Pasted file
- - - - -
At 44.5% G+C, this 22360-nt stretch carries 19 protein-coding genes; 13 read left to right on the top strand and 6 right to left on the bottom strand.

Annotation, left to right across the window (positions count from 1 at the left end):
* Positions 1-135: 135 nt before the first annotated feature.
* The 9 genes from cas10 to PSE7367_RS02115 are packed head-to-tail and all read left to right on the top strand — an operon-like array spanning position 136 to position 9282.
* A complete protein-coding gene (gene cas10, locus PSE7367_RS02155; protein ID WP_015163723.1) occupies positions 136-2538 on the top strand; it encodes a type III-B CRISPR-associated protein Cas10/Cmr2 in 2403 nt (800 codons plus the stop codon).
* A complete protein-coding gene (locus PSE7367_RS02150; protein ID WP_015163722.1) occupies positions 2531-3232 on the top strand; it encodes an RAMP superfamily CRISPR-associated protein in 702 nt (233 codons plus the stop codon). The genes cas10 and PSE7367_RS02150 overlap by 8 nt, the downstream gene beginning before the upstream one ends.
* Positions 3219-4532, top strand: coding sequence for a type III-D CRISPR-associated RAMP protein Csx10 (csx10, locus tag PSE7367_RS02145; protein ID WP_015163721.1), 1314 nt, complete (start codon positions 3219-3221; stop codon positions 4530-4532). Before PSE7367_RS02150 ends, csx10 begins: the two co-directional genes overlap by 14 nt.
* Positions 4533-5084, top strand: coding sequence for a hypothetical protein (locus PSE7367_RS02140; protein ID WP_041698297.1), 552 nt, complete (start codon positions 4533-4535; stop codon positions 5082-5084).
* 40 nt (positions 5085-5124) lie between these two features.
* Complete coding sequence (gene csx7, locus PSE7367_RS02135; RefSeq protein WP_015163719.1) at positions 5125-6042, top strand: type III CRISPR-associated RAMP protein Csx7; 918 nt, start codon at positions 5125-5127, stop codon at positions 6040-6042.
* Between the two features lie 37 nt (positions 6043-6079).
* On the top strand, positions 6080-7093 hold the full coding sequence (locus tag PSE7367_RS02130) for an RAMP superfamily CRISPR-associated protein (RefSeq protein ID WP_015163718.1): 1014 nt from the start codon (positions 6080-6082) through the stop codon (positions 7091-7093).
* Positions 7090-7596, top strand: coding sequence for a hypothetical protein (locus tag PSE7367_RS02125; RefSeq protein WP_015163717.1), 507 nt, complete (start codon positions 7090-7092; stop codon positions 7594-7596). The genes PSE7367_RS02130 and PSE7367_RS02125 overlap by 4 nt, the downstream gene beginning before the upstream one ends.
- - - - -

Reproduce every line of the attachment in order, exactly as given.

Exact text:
At 44.5% G+C, this 22360-nt stretch carries 19 protein-coding genes; 13 read left to right on the top strand and 6 right to left on the bottom strand.

Annotation, left to right across the window (positions count from 1 at the left end):
* Positions 1-135: 135 nt before the first annotated feature.
* The 9 genes from cas10 to PSE7367_RS02115 are packed head-to-tail and all read left to right on the top strand — an operon-like array spanning position 136 to position 9282.
* A complete protein-coding gene (gene cas10, locus PSE7367_RS02155; protein ID WP_015163723.1) occupies positions 136-2538 on the top strand; it encodes a type III-B CRISPR-associated protein Cas10/Cmr2 in 2403 nt (800 codons plus the stop codon).
* A complete protein-coding gene (locus PSE7367_RS02150; protein ID WP_015163722.1) occupies positions 2531-3232 on the top strand; it encodes an RAMP superfamily CRISPR-associated protein in 702 nt (233 codons plus the stop codon). The genes cas10 and PSE7367_RS02150 overlap by 8 nt, the downstream gene beginning before the upstream one ends.
* Positions 3219-4532, top strand: coding sequence for a type III-D CRISPR-associated RAMP protein Csx10 (csx10, locus tag PSE7367_RS02145; protein ID WP_015163721.1), 1314 nt, complete (start codon positions 3219-3221; stop codon positions 4530-4532). Before PSE7367_RS02150 ends, csx10 begins: the two co-directional genes overlap by 14 nt.
* Positions 4533-5084, top strand: coding sequence for a hypothetical protein (locus PSE7367_RS02140; protein ID WP_041698297.1), 552 nt, complete (start codon positions 4533-4535; stop codon positions 5082-5084).
* 40 nt (positions 5085-5124) lie between these two features.
* Complete coding sequence (gene csx7, locus PSE7367_RS02135; RefSeq protein WP_015163719.1) at positions 5125-6042, top strand: type III CRISPR-associated RAMP protein Csx7; 918 nt, start codon at positions 5125-5127, stop codon at positions 6040-6042.
* Between the two features lie 37 nt (positions 6043-6079).
* On the top strand, positions 6080-7093 hold the full coding sequence (locus tag PSE7367_RS02130) for an RAMP superfamily CRISPR-associated protein (RefSeq protein ID WP_015163718.1): 1014 nt from the start codon (positions 6080-6082) through the stop codon (positions 7091-7093).
* Positions 7090-7596, top strand: coding sequence for a hypothetical protein (locus tag PSE7367_RS02125; RefSeq protein WP_015163717.1), 507 nt, complete (start codon positions 7090-7092; stop codon positions 7594-7596). The genes PSE7367_RS02130 and PSE7367_RS02125 overlap by 4 nt, the downstream gene beginning before the upstream one ends.